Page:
Instant grocery delivery startup Voly has slashed the number of staff in its head office, jettisoned its promise of 15-minute deliveries and closed half its warehouse sites as similar companies abroad struggle, prompting questions about the viability of their business model.
The company hoping to upend the $100 billion annual supermarket sector by having the riders it employed swiftly bring items from a network of mini-warehouses in inner-city suburbs to customers at retail prices.
But the technology sector has been battered by rising interest rates and inflation, which have caused share prices in global markets to plummet, startup investors to become more cautious and founders to scale back expenditure to conserve cash.
Several other Australian technology companies such as solar financier Brighte and digital design library firm Envato have disclosed redundancies in recent weeks, but none as severe as Voly, which is exposed to the .
Even some investment firms have not been immune. Flash Ventures, a global firm that invests in early-stage companies and has an Australian office, recently laid off several people. Its local head, Darryn Rabec, declined to comment.
Sequoia Capital, one of the best-known venture capital firms in the world, told its founders in May that the sector was going through a crucible moment in which growth at all costs would no longer be rewarded. In particular, it said companies that relied on cheap capital had gone from being the best performing to the worst. Grocery delivery firms like Voly need huge amounts of capital to grow as they buy supplies, lease stores and pay workers, with some far larger overseas peers burning as much as $US80 million ($115 million) a month.
Sequoia’s Indian office led an $18 million investment round into Voly announced late last year.
Voly co-founder Thibault Henry declined to comment for this story.
A former employee, who spoke on condition of anonymity to protect their future prospects, said Voly had laid off more than half of its office staff, in a wave of job cuts at the start of the month.
[Co-founders] Mark and Thibault had been really open with us the Friday before, the staffer said. They said: ‘the changing startup landscape is making it difficult to raise funds, we’re meeting with investors on Tuesday, we’ll let you know how it goes. ’ And then on Wednesday we were all let go.
The staff member said they were aware startups could rapidly turn south, but was disappointed because the two Voly founders had previously said the company had enough cash to last until next February. The pair were good people, super inspirational and had assembled a talented and collegiate team but needed mentoring, the source said.
Store managers were not given as much notice, the staff member said, with one leaving scathing comments on an online review site.
The company’s Crows Nest, Manly, Maroubra and Alexandria warehouses have closed, the former staff member said, leaving only three or four stores in the city and surrounding suburbs while a planned expansion to Melbourne appears to have been shelved. Delivery times have been extended to up to 20 minutes, but Voly is still operating.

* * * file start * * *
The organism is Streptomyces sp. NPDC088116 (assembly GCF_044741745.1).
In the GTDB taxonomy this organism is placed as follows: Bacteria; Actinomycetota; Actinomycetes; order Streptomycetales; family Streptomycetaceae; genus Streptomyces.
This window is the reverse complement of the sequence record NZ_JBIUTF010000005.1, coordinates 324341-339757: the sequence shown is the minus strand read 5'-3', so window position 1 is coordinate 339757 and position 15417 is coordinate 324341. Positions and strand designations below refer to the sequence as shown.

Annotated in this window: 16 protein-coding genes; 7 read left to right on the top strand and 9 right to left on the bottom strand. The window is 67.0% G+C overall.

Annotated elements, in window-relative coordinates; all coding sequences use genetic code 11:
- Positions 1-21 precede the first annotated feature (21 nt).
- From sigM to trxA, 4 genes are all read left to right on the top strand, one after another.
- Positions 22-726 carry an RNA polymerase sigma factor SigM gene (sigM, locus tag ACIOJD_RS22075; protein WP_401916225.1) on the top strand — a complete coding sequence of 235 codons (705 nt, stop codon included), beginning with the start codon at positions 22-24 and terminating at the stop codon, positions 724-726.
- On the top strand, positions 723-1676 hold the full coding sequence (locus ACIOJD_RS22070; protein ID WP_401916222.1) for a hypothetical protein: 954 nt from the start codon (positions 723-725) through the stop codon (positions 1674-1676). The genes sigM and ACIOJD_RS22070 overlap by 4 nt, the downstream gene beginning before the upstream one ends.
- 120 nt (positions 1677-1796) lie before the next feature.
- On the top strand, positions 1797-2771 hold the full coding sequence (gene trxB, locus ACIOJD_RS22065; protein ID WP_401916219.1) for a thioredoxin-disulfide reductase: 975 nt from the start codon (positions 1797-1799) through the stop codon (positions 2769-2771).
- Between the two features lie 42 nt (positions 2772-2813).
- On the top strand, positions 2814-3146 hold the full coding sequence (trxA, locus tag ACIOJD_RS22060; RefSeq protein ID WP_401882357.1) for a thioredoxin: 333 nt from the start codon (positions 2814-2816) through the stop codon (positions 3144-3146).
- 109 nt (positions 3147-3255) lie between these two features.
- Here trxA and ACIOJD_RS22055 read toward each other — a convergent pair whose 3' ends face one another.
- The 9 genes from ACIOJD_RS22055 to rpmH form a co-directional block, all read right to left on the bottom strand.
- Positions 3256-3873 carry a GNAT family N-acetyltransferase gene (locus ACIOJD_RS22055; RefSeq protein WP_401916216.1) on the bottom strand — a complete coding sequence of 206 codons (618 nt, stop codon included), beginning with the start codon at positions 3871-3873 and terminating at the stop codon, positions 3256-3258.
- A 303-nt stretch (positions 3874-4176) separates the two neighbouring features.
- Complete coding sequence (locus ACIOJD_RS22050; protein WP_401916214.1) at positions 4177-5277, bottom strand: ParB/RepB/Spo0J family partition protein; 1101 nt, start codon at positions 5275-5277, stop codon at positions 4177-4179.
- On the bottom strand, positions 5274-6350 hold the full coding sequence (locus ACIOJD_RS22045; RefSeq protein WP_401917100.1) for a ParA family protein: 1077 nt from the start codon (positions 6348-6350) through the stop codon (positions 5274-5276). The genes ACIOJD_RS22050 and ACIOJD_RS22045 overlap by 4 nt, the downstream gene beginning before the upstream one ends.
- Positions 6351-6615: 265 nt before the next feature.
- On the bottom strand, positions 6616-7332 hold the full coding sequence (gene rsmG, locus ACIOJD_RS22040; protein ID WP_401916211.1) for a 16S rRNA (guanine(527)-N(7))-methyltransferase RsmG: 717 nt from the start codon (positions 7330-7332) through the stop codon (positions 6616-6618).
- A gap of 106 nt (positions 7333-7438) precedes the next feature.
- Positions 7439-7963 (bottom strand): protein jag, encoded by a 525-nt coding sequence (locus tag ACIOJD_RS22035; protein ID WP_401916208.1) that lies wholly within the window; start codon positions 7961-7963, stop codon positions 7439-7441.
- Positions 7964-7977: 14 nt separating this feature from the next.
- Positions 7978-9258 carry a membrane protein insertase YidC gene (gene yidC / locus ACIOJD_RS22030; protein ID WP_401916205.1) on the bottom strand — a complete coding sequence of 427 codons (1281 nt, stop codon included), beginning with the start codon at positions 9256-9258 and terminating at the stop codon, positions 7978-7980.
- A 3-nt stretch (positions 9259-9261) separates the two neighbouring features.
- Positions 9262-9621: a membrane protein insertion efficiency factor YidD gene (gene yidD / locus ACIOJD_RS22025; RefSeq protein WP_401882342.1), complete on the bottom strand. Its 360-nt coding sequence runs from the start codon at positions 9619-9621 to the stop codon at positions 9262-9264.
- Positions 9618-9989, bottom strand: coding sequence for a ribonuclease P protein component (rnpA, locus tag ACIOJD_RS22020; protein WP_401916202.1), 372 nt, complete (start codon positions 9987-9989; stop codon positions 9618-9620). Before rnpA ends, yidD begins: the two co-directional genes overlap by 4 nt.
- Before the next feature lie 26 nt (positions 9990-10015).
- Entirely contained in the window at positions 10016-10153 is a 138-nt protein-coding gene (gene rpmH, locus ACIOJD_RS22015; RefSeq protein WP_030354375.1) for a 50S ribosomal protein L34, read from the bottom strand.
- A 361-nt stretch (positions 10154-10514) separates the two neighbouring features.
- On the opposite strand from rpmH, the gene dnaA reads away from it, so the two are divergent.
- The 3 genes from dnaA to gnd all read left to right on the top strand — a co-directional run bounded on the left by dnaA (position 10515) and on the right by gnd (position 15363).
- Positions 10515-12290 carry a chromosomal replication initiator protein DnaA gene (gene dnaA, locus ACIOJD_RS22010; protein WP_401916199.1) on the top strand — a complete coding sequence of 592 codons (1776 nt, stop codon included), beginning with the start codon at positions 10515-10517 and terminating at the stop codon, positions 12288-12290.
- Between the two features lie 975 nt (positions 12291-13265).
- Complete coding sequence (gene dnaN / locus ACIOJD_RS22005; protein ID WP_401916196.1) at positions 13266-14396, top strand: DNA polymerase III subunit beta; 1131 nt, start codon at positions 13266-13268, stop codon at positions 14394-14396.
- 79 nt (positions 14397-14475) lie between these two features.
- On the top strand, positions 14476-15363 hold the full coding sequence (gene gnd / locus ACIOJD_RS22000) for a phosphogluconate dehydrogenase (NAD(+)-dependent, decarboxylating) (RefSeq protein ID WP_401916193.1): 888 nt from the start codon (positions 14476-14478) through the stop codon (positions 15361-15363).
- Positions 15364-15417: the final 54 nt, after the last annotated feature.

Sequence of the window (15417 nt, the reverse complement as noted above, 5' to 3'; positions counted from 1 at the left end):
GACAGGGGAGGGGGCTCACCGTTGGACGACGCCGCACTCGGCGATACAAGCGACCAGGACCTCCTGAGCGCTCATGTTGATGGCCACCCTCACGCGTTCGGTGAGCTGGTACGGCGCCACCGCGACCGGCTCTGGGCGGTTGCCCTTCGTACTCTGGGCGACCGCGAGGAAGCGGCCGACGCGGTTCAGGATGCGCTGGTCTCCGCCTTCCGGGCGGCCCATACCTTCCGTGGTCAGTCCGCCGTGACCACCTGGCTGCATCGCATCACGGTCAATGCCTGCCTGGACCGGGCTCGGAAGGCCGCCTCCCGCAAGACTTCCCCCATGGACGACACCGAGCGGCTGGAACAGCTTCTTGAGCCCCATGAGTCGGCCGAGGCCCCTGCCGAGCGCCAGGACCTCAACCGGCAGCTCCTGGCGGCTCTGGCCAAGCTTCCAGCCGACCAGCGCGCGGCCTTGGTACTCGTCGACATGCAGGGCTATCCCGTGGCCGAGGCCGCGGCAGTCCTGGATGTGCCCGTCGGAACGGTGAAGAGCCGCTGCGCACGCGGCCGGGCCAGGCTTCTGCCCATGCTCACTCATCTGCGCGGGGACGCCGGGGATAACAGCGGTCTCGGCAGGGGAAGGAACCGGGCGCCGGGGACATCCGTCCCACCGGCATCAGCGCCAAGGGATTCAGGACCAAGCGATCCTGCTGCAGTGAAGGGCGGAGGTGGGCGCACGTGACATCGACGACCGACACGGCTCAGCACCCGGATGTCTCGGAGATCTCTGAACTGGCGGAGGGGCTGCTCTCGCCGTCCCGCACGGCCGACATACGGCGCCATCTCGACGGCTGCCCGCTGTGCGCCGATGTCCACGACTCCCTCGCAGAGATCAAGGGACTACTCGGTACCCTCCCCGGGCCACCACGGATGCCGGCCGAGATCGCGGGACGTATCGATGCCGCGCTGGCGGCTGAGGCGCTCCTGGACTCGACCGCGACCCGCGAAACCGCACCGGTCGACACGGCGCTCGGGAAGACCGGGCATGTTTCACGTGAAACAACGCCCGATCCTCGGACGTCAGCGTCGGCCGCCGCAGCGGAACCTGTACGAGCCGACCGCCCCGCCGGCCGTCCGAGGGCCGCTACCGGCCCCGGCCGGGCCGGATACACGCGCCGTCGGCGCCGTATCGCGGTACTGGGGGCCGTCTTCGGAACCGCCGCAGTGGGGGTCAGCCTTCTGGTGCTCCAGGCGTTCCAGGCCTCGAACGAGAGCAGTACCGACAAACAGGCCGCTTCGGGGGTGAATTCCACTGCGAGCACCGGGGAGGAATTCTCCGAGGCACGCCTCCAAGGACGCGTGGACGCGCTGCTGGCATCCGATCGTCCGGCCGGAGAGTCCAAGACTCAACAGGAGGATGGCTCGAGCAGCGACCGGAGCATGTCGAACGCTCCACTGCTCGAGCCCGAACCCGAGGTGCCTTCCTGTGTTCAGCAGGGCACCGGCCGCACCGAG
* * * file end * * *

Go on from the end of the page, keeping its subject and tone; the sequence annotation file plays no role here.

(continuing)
Its larger and better-funded rival, Milkrun, is headed by serial entrepreneur Dany Milham, who did not return requests for comment. In an published last month that branded Milkrun an overnight success, Milham insisted his company would be bigger than Coles in a decade and said it had better margins than people assumed because of its efficient staffing and product range.
Elsewhere, Milham has rejected comparisons to other firms in the sector, and there are those in the industry who think Milkrun could benefit from the thinning out of its competition. Send, the third startup that entered the market last year, . It had tried to sell itself to Milkrun and Voly before it failed, sources said.
It is not unusual for startups to collapse. The sector sees it as a worthwhile price to pay for ambitious people trying to create value for investors, new jobs and fresh customer experiences. Numerous venture capitalists have previously told The Sydney Morning Herald and The Age they still have funds to invest in good companies.
But industry insiders have long been sceptical that any local player would become long-term profitable in the instant grocery delivery sector, which woos customers with cheap prices and super-fast service.
That is because the startups faced high leasing costs from placing stores in dense urban areas, guarantee staff full industry minimum wages unlike competing delivery services , and lack the economies of scale that supermarket giants such as Coles, Woolworths and Aldi enjoy.
A European company called Gorillas, which served as a template for the local startups, has been slashing staff and scaling back expansion plans as it holds secret talks with rivals about a sale or merger, according to a recent Bloomberg report. Last year the company raised nearly $US1 billion at a valuation of about $US3 billion but is now struggling to raise money as investors start to doubt the sector’s profitability. US rival Gopuff also laid off hundreds of employees earlier this year.
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